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By John Leax
Each day he walks the thirty yards
back and forth between his house and barn.
You can see him, if you stop along
the road and lean casually against
his fence. His overalls and ballcap
show him up a farmer like every
other farmer in the valley.
But don't go close. He is a shy
one, easily spooked. He will not
be known. Watch him. You will see,
as he walks, the sudden lifting
of his very human hand to wipe
the round, flattened snout through which he
breathes the same barnyard air that
reaches you at the fence. You will see
the same hand scratching at the sharp
bristled ears grown high on his hoggy
head. You will never see him pick
and bite into a crisp, sweet apple.
He will not be known because he
does not know himself, as he crosses
the worn path of his daily labor,
which pole is home. He wonders,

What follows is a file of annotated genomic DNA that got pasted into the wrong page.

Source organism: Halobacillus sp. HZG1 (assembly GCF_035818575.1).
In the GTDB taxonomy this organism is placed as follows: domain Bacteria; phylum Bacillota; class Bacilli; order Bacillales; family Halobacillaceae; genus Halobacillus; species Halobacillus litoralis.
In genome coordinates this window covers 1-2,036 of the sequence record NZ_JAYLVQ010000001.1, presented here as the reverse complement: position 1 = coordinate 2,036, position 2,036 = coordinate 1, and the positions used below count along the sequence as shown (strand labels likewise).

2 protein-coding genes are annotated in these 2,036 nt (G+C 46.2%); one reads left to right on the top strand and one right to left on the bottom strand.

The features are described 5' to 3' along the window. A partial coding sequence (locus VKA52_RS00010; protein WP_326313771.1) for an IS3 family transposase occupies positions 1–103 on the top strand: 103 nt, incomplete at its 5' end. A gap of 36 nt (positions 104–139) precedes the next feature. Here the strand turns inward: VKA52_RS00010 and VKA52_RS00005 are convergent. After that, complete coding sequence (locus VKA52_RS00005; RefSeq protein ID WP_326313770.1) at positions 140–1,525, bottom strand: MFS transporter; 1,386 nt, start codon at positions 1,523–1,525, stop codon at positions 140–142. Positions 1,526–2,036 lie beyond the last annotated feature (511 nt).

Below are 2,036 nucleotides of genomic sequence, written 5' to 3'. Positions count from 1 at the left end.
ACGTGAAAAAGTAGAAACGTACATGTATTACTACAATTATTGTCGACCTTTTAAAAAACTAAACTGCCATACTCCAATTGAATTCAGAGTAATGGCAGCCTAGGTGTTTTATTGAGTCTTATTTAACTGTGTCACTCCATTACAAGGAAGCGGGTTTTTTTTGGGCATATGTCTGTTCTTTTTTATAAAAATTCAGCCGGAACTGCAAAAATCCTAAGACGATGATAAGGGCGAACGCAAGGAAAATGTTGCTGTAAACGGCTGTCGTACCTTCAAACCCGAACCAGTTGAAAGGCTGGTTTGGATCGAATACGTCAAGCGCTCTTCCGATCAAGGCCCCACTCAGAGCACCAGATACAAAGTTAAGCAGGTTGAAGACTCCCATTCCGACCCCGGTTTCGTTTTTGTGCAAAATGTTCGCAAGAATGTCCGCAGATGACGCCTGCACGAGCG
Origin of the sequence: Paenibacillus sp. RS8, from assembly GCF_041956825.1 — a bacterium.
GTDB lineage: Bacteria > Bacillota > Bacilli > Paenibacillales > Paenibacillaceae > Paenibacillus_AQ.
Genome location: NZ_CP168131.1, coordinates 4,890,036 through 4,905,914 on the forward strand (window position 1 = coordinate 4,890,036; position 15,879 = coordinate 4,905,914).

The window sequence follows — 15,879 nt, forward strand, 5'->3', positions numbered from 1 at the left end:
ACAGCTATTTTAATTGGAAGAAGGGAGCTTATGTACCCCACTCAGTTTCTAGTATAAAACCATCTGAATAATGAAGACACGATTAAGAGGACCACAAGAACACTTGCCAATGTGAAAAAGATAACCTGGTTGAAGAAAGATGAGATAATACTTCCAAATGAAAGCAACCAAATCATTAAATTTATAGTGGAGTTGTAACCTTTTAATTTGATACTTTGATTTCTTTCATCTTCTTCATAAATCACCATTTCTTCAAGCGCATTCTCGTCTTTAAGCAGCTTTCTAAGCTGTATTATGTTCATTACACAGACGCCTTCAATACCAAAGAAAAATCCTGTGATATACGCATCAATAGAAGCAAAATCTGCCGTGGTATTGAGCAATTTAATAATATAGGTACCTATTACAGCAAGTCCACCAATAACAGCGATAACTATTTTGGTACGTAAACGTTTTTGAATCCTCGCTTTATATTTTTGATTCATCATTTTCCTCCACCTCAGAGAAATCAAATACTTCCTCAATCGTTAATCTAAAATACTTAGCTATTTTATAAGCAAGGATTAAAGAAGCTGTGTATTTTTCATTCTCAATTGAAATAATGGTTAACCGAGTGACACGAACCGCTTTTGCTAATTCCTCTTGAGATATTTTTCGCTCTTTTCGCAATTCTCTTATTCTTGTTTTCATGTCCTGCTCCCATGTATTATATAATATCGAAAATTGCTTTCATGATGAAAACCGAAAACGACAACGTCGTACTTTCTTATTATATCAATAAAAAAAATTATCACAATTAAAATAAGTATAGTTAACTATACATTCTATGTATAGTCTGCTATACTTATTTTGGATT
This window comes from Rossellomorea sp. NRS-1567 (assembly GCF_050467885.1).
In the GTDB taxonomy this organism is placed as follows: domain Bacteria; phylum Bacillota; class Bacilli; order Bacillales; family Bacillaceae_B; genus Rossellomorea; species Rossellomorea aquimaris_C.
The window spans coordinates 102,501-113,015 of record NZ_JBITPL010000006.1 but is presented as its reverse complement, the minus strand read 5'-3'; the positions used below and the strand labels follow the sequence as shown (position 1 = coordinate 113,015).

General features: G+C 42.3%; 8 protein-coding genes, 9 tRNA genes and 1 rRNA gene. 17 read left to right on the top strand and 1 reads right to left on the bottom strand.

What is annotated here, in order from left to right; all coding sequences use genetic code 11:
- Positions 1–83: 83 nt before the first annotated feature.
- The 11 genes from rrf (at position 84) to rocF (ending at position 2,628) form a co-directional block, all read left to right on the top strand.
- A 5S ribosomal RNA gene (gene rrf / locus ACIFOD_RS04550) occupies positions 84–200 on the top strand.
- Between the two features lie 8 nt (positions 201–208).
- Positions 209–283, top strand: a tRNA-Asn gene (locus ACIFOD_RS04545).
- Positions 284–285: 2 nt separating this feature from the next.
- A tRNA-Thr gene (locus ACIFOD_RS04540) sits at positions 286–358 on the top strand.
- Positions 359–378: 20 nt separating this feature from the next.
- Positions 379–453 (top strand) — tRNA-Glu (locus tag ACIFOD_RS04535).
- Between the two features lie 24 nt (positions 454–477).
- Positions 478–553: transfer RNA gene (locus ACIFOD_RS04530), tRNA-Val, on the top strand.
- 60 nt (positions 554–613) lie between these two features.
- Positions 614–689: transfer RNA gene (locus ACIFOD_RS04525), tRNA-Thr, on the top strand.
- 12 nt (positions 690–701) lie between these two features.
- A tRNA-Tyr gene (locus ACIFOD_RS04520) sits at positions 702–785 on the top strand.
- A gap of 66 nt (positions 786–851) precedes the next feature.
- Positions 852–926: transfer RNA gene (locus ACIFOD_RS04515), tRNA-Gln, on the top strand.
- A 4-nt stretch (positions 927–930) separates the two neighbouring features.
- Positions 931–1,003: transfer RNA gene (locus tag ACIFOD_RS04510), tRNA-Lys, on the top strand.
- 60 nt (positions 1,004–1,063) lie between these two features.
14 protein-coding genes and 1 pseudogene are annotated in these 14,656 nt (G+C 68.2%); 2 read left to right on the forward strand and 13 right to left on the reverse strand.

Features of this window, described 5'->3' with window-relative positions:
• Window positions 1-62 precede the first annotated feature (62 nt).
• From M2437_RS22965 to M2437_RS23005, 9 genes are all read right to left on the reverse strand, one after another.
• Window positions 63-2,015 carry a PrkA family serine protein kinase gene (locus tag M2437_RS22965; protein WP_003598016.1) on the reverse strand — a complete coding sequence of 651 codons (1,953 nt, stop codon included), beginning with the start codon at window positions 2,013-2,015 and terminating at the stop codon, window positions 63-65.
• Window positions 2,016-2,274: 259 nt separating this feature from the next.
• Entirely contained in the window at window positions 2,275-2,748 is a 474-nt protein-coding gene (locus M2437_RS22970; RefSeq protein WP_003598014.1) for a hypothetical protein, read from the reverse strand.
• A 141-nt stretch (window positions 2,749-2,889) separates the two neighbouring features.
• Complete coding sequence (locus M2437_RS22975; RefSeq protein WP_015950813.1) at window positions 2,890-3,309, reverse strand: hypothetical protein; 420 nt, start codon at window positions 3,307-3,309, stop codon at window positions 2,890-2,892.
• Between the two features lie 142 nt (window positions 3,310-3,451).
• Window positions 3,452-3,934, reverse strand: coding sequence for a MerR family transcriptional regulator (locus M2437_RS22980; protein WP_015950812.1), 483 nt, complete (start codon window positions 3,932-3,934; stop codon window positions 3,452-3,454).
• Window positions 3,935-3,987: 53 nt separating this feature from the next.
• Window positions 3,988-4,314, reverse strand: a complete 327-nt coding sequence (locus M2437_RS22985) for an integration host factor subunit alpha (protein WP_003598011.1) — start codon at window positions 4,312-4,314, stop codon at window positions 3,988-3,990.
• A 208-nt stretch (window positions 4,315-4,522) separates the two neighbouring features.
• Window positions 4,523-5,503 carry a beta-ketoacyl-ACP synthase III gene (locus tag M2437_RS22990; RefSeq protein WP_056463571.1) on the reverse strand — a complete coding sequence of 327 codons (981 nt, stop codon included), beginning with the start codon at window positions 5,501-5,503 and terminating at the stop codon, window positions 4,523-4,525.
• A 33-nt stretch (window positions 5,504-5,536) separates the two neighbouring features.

Is he the farmer or the farmed?
It matters more than you, staring
from the fence, can guess. You straddle
nothing deeper than convictions.
It troubles him, pouring milk
and slops into the trough, thinking
of ham and bacon, to see himself
looking up into his eyes. Will he
find his end as ignominious
as the one his snorting porcine
herd will find? Or will he be
laid out in glory, a necktie
bound about his weathered neck
and makeup plastered on his face,
the food chain broken, the body
torn only in the empty grave?
He knows himself as both and neither:
half man, half pig, half god and beast.
He longs, like you, to know himself:
a pig risen into manhood
or a man descending into pork,
like some wild god risking
everything to be his own creation.